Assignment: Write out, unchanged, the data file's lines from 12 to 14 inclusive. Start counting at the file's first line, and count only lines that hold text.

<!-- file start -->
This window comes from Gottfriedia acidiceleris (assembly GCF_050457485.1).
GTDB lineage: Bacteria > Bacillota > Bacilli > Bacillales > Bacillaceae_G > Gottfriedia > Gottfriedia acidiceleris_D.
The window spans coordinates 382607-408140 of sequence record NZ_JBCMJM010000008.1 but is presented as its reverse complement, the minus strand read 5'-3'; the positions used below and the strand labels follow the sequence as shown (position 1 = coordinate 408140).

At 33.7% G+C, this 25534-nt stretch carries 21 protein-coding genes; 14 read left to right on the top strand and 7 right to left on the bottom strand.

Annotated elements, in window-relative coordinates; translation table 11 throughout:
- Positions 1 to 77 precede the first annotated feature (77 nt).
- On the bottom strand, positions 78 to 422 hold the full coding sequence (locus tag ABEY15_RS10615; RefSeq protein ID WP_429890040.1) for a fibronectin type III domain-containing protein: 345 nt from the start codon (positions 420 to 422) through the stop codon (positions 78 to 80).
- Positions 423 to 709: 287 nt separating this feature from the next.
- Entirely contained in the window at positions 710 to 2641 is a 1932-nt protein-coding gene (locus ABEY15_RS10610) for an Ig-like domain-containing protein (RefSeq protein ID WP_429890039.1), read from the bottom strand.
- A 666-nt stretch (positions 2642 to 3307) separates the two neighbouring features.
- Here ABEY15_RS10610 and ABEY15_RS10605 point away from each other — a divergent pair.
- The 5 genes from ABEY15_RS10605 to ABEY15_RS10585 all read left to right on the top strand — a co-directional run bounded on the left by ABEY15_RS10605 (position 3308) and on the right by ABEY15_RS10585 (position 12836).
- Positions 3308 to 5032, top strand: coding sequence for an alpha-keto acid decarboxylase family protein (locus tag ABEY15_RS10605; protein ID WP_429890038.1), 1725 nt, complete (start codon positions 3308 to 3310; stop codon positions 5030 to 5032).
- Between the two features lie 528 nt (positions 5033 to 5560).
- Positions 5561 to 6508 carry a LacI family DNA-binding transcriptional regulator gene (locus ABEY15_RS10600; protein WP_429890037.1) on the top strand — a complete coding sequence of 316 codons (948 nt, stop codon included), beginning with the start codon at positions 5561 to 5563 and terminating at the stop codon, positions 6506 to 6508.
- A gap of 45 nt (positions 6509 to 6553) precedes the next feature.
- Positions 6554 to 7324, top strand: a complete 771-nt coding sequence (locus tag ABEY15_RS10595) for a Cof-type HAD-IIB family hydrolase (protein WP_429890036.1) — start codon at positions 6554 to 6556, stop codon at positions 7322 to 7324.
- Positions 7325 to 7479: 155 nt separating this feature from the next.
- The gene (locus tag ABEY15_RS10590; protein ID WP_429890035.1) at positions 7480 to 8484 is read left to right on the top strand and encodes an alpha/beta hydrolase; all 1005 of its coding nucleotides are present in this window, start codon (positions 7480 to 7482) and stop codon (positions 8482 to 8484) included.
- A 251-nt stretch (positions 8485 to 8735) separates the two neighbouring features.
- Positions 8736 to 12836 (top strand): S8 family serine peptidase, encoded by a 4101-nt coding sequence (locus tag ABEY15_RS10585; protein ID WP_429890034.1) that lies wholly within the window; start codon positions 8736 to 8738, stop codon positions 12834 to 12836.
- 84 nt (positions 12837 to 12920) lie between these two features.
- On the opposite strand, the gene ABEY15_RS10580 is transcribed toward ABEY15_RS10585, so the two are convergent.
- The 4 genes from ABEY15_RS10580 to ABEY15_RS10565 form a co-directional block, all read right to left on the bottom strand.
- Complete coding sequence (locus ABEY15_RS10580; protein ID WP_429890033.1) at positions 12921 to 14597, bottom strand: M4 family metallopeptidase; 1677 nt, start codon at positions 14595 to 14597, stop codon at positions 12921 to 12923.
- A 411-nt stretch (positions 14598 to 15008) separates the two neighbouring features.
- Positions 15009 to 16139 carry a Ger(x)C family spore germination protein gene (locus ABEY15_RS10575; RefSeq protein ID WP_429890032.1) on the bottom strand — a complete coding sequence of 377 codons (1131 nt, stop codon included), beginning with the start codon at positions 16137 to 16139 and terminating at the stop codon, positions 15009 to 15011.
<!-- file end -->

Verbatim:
- The 5 genes from ABEY15_RS10605 to ABEY15_RS10585 all read left to right on the top strand — a co-directional run bounded on the left by ABEY15_RS10605 (position 3308) and on the right by ABEY15_RS10585 (position 12836).
- Positions 3308 to 5032, top strand: coding sequence for an alpha-keto acid decarboxylase family protein (locus tag ABEY15_RS10605; protein ID WP_429890038.1), 1725 nt, complete (start codon positions 3308 to 3310; stop codon positions 5030 to 5032).
- Between the two features lie 528 nt (positions 5033 to 5560).